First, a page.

Annual “Nutcracker” Performance Hits Skagit Valley Academy of Dance This December

Skagit+Valley+Academy+of+Dance+will+put+on+three+performances+of+the+classic+Christmas+tale+%E2%80%9CThe+Nutcracker.%E2%80%9D++%E2%80%9CNutcracker+flyer%E2%80%9D+by+Tricia+Raleigh+is+licensed+under+CC+BY-NC-ND+4.0
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Annual “Nutcracker” Performance Hits Skagit Valley Academy of Dance This December

Skagit Valley Academy of Dance will put on three performances of the classic Christmas tale “The Nutcracker.”  “Nutcracker flyer” by Tricia Raleigh is licensed under CC BY-NC-ND 4.0

Skagit Valley Academy of Dance will put on three performances of the classic Christmas tale “The Nutcracker.” “Nutcracker flyer” by Tricia Raleigh is licensed under CC BY-NC-ND 4.0

Skagit Valley Academy of Dance will put on three performances of the classic Christmas tale “The Nutcracker.” “Nutcracker flyer” by Tricia Raleigh is licensed under CC BY-NC-ND 4.0

Skagit Valley Academy of Dance will put on three performances of the classic Christmas tale “The Nutcracker.” “Nutcracker flyer” by Tricia Raleigh is licensed under CC BY-NC-ND 4.0

Nadia Mazonson, Reporter

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Skagit Valley Academy of Dance (SVAD) will present its 30th annual production of The Nutcracker on December 6, 7, and 8. Timeless and classic, the Nutcracker is an enduringly popular Christmas-themed ballet based on a story by E.T.A Hoffmann, which follows a young girl who goes on a dreamlike journey on Christmas Eve.
This ballet has been rendered by countless ballet companies such as Pacific Northwest Ballet, American Ballet Theater, and New York City Ballet.
“In general, we believe that The Nutcracker has maintained its popularity due to the fact that it is a story that even non-ballet enthusiasts can relate to and enjoy,” said Shelly Whan, co-owner of Skagit Valley Academy of Dance. “For SVAD’s productions, we genuinely believe that we have taken great strides to create a show that everyone can enjoy, from young and old, dancers and non-dancers.”
Since the academy’s first production, it is clear that Whan and co-owner Kelly Fellers take pride in making their productions as engaging and professional as possible, even with finite resources. Whan and Fellers produced their first Nutcracker at only 24 years old, working with a restricted budget, only two choreographers, and limited costuming choices.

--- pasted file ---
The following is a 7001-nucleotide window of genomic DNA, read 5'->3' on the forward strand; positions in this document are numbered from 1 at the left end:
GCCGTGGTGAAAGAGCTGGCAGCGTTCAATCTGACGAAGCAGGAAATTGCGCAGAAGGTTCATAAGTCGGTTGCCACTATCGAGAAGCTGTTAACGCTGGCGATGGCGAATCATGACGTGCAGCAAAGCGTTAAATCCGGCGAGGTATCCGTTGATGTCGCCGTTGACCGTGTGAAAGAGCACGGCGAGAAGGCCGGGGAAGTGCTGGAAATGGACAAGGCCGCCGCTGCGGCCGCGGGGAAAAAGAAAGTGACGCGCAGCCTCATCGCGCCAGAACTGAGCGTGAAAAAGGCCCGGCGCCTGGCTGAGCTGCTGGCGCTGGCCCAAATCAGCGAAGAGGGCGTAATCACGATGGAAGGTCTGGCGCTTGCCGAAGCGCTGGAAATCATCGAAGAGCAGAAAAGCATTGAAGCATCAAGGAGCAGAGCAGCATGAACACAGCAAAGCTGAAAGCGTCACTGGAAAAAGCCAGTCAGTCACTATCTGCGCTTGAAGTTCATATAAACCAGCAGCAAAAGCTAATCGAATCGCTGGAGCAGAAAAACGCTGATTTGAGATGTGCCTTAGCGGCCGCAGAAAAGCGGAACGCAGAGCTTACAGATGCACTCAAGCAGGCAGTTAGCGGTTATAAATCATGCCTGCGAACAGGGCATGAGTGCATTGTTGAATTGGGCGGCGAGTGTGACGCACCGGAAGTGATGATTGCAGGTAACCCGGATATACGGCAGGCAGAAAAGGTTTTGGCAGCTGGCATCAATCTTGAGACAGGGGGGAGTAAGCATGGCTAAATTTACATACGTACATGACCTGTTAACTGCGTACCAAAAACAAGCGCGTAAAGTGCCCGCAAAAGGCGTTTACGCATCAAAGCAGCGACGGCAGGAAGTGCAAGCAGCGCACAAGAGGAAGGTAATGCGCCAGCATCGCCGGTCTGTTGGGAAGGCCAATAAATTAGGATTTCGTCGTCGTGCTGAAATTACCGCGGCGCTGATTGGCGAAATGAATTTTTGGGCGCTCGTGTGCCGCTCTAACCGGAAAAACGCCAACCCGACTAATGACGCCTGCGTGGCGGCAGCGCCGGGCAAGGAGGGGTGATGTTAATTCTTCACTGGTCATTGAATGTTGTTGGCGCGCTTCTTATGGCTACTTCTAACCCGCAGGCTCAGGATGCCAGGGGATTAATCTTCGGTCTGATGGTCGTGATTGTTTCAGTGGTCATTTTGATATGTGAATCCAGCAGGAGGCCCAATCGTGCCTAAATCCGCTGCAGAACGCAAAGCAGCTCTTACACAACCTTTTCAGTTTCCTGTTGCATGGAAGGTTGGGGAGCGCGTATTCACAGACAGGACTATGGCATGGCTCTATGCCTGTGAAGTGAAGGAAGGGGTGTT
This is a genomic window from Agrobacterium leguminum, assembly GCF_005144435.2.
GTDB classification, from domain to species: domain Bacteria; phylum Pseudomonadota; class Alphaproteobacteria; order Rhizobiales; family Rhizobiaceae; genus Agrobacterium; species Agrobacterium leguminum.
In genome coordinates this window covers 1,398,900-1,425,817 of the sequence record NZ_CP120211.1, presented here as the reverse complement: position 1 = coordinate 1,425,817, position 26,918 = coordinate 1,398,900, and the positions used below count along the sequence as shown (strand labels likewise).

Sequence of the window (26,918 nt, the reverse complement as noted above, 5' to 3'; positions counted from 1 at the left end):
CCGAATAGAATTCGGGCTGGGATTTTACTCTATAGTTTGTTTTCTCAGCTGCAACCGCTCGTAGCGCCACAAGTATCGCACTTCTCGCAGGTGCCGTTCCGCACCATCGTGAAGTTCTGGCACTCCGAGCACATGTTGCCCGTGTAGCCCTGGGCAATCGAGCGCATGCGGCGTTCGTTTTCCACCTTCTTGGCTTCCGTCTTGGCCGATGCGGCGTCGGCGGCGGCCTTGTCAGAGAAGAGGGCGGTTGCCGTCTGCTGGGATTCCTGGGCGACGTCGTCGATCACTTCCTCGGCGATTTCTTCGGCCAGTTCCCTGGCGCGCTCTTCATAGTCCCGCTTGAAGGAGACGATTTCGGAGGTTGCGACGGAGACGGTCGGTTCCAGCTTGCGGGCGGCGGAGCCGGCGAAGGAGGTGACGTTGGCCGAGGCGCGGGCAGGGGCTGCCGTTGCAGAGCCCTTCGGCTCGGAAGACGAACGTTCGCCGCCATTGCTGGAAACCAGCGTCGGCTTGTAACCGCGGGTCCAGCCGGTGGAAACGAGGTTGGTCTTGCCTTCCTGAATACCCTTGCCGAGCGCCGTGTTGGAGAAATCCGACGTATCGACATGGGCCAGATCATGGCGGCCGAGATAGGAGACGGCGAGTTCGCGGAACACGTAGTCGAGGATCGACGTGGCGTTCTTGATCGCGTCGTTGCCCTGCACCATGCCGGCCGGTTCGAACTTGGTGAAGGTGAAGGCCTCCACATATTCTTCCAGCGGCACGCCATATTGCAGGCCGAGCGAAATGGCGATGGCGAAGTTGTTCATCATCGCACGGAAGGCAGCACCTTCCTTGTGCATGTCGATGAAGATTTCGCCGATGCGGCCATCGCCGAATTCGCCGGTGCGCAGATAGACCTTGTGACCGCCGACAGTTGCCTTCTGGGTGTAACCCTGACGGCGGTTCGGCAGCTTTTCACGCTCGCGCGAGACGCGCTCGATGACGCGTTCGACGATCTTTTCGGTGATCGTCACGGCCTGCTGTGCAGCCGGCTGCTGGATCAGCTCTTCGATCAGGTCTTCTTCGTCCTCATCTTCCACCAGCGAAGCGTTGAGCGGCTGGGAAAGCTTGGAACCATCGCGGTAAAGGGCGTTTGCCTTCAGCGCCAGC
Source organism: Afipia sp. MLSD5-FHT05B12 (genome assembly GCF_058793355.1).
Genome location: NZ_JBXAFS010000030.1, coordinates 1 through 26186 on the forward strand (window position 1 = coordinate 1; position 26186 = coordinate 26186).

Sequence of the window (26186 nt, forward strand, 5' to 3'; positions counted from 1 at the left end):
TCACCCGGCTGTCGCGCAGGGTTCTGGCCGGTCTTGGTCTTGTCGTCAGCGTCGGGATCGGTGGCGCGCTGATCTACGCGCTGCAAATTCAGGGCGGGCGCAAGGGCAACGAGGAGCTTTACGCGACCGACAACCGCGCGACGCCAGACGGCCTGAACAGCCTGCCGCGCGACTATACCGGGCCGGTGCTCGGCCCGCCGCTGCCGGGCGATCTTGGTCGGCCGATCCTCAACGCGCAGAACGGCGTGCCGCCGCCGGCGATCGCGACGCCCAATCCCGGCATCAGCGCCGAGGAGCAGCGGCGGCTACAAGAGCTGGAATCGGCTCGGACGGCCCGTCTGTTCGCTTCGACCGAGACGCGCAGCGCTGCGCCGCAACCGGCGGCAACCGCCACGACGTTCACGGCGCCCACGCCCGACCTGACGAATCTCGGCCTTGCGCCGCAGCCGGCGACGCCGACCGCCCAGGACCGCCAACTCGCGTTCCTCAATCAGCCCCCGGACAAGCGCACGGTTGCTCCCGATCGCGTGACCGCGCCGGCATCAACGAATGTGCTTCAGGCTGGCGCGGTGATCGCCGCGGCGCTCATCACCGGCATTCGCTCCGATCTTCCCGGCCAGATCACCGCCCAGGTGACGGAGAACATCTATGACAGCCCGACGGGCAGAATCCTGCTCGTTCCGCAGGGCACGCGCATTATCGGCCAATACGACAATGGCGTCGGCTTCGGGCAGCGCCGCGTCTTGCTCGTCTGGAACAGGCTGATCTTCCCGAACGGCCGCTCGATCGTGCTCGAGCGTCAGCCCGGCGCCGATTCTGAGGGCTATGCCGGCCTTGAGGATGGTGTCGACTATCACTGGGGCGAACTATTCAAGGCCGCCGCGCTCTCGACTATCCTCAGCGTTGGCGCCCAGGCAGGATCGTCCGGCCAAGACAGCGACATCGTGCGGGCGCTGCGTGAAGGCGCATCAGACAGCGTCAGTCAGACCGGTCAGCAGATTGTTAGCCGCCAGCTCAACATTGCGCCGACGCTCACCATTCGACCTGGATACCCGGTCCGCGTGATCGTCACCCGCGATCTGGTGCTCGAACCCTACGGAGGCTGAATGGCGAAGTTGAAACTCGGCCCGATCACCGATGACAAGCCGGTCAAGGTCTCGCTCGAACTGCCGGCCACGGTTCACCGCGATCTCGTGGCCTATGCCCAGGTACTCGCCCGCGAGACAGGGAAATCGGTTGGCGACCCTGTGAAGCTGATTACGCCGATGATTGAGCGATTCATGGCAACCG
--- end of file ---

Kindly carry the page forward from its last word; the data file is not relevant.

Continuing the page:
“We did not have the technology that we have now, so we had to manually change all of our backdrops by throwing ropes down from the catwalk, tying it to the bottom and muscling it to the top,” said Whan. “We also had to use a hand crank to make the tree grow, and many more limitations for props due to space and costs. All of this meant more main curtain closures and a lot less magic happening live.”
Although their resources and technology have drastically improved, their commitment to the shows has stayed constant. This is evident in their students, who are well aware of the work they have put in.
“I really do encourage SWHS students to come spend a few hours watching this because being behind the curtains and seeing how much work, time, and effort all these dancers put into this show is truly insane and it would be so rewarding to see more people we all know come recognise that,” said Allyson Tucker, who has danced in the Nutcracker for four years.
Junior Savannah Halverson, who has been in the production for eight years, echoes this statement.
“One thing I think the audience will enjoy is just the storytelling we do as a studio,” Halverson said. “There’s never just one act that’s more amazing than the other. And the people in each production [are] so nice and dedicated.”
This enthusiasm and gratitude for the production is reflected by both dancers and choreographers alike.
“We are proud of our growth as a dance studio, of all of our dancers, our choreographers, our prop crews, and our community,” said director Shelly Whan. “We really are like kids during the run of the show, every bit as excited as a child at Christmas.”